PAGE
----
Much has changed since the relationship rules that existed when our parents and grandparents were dating. Sure, we now have apps that can hook us up with a dinner date at a moment’s notice, are able to FaceTime with a significant other from across the country (or world!) and aren’t automatically assigned the position of stay-at-home mom (unless we choose to, of course!). But society has also loosened its grip over what’s right and wrong and how the beginning, middle and end of a love story should go. “With new found freedom in relationships the rules have also changed and evolved,” says Julienne Derichs, licensed clinical social worker in Chicago.
Here, we take a closer look at some of the old-school relationship rules that have thankfully changed over the last several decades.
When to sleep with someone
Back in the day, it was looked down upon to be physically intimate before marriage. While certain people still uphold this belief, most are more flexible when it comes to when and under which circumstances they choose to sleep with a partner for the first time. Fran Walfish, Psy.D., Beverly Hills family and relationship psychotherapist and author, points out that millennials are 90 percent more likely to have sex before a first date than baby boomers. She believes this is because millennials are using sex as part of the interview process to see if they want to date someone.
Women shouldn’t ask men out on dates
“While it’s a lot easier if you let guys do the asking, the reality is that many women ask men out on dates these days—and the world hasn’t exploded,” says April Masini, New York-based relationship and etiquette expert and author. “In fact, for many people, ‘hanging out’ is a first date, and if you invite someone to hang out, it’s not clear that a date’s on the table.” What is clear, according to Masini, is that women should feel free—and even encouraged—to do the asking out.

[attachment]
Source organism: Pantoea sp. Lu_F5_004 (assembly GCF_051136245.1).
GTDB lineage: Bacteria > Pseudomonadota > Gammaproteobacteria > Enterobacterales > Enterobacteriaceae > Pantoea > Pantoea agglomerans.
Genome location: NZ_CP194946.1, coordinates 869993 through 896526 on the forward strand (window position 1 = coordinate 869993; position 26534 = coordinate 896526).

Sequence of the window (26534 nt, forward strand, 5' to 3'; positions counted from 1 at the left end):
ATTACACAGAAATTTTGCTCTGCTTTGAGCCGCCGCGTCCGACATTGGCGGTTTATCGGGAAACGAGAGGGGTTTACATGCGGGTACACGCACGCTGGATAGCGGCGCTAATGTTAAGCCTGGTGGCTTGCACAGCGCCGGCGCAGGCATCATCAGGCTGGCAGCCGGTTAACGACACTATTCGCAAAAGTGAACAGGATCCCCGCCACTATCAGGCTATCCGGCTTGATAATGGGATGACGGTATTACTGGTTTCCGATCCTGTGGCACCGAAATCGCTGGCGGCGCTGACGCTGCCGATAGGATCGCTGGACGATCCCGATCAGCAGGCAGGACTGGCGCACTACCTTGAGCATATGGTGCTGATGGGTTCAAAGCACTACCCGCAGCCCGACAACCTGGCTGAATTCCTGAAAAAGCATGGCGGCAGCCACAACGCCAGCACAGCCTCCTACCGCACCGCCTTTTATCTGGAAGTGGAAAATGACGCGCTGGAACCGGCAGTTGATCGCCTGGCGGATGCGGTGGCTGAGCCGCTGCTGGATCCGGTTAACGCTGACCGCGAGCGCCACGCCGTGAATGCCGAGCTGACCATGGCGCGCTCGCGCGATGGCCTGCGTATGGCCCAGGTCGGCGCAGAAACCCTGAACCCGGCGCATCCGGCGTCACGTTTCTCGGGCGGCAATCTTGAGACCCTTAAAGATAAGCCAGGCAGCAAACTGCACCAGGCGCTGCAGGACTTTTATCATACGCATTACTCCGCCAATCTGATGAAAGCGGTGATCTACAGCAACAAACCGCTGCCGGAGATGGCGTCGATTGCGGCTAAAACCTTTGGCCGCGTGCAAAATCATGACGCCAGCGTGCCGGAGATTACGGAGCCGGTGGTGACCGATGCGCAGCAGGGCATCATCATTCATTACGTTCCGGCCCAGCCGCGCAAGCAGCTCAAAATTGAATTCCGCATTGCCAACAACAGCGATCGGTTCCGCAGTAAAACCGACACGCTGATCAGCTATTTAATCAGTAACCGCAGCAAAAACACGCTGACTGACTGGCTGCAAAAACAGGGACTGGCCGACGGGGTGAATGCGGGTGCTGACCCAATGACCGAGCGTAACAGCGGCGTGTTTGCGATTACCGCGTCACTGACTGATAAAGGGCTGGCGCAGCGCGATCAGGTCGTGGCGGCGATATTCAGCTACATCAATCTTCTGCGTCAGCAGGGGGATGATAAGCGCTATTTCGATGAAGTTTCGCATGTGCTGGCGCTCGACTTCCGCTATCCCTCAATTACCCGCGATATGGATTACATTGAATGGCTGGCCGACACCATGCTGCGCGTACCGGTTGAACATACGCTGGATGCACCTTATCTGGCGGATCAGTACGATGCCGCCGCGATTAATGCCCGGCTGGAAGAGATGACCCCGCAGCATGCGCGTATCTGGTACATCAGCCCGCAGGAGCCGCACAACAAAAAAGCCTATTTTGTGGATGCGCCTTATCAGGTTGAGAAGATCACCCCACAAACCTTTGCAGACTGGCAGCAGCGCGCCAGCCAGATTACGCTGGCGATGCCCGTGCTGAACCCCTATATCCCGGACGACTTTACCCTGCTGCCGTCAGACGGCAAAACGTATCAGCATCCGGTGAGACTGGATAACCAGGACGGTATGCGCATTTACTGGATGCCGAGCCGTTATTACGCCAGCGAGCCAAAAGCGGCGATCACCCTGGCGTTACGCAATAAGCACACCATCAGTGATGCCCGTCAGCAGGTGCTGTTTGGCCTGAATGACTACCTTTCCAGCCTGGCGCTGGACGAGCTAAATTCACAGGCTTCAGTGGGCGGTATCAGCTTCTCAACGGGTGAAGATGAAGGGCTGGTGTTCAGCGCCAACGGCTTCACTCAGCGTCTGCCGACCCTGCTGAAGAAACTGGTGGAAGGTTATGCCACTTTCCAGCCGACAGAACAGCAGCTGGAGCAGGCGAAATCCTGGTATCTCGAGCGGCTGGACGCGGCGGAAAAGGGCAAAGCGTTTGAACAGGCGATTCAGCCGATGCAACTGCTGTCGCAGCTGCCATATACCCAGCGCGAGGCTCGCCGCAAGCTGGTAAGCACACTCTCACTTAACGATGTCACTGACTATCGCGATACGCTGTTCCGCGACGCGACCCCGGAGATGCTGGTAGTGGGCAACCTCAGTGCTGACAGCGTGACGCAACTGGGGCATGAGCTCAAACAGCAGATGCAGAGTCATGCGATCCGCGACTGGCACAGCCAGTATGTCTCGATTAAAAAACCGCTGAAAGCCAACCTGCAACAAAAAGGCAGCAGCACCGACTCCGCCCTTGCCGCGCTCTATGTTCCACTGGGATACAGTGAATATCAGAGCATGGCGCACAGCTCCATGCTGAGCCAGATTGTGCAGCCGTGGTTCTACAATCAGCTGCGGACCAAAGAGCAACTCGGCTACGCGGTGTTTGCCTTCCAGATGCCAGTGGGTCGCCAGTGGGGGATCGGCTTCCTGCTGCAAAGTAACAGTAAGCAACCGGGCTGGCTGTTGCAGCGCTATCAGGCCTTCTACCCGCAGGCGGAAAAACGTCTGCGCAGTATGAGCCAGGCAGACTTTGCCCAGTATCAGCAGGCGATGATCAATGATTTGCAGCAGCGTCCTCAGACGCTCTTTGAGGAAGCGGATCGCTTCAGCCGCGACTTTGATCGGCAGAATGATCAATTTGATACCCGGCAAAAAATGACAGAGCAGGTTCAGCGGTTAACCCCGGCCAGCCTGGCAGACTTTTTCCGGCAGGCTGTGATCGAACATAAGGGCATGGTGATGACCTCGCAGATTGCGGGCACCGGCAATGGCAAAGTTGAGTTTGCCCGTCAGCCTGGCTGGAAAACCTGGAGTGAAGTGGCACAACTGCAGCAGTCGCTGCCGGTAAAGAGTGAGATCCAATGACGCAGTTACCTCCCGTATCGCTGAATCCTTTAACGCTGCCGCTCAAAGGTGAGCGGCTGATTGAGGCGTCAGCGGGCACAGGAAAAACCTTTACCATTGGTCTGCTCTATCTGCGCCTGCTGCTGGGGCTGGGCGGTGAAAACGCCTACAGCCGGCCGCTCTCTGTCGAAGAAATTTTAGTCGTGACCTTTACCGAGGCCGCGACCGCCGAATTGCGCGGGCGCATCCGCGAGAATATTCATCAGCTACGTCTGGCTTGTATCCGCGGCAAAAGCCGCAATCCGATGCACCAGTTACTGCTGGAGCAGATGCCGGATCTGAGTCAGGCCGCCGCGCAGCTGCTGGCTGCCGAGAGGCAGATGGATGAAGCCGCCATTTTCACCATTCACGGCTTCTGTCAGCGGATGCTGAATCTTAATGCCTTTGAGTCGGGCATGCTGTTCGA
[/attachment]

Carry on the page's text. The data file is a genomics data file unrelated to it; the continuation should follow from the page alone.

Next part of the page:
Moving in together before marriage prevents marriage
Whoever wrote this rule is probably a terrible roommate because most of your married friends likely lived together before they wed. It’s a great way to get a taste of what marriage will be like! “This relationship rule came about before living together outside of marriage became the norm,” explains Masini. “‘Living in sin’ was the term applied to this type of relationship.” Clearly, this can't be true, since marriage counselors are now encouraging couples to give living together a shot before getting engaged.
Men should pay for dates
If you’re in a serious relationship, chances are, you and your significant other switch off paying for date-nights—or at the very least cover each other in other areas, such as groceries, utility bills, etc. But the old-school relationship rule used to be that men always paid for dates—no matter what—mainly because they were the only ones with the income. Thankfully much has changed since the 1950s and women now make up more than 40 percent of the workforce (whoo!). “While I still like this old school relationship rule because it helps define whether dinner with a friend is friendship or a date, there are many times when it’s more important that whoever does the asking does the paying when the check comes,” says Masini. “Etiquette prevails here, and if you invite someone to dinner or a movie or a concert, it’s understood that you’re picking up the tab.”
You should keep your relationship problems between you and your S.O.
You probably vent to your besties about little or big frustrations you have with your significant other—and, while there are still boundaries when it comes to just how much you should share about your intimate relationship, it’s good, and even therapeutic, that you have someone to talk to! “Talking out loud about things actually moves them around in your brain and helps you think about them in new ways,” says Maggie Hoop, LPCA, NCC, therapist who specializes in relationships. If you don’t feel comfortable talking to your friends, she recommends finding a therapist who can help you process difficulties in your relationship. “Keeping it all bottled up is a formula for ensuring that small problems will become large, relationship killing ones.”
One person can satisfy all your interpersonal needs
Don’t put all your eggs in one basket! While you should find a significant other who compliments your qualities and traits and makes you incredibly happy and fulfilled, you shouldn’t be looking for someone to fully complete you in all areas of life—that’s what we have friends, mentors and colleagues for! “This kind of thinking breeds codependence,” warns Hoop. “Instead, focus on yourself and your life outside of the relationship. Hang out with friends. Do things that you like without your partner.” Becoming a more fully developed person outside of the relationship will actually help the relationship itself, she explains.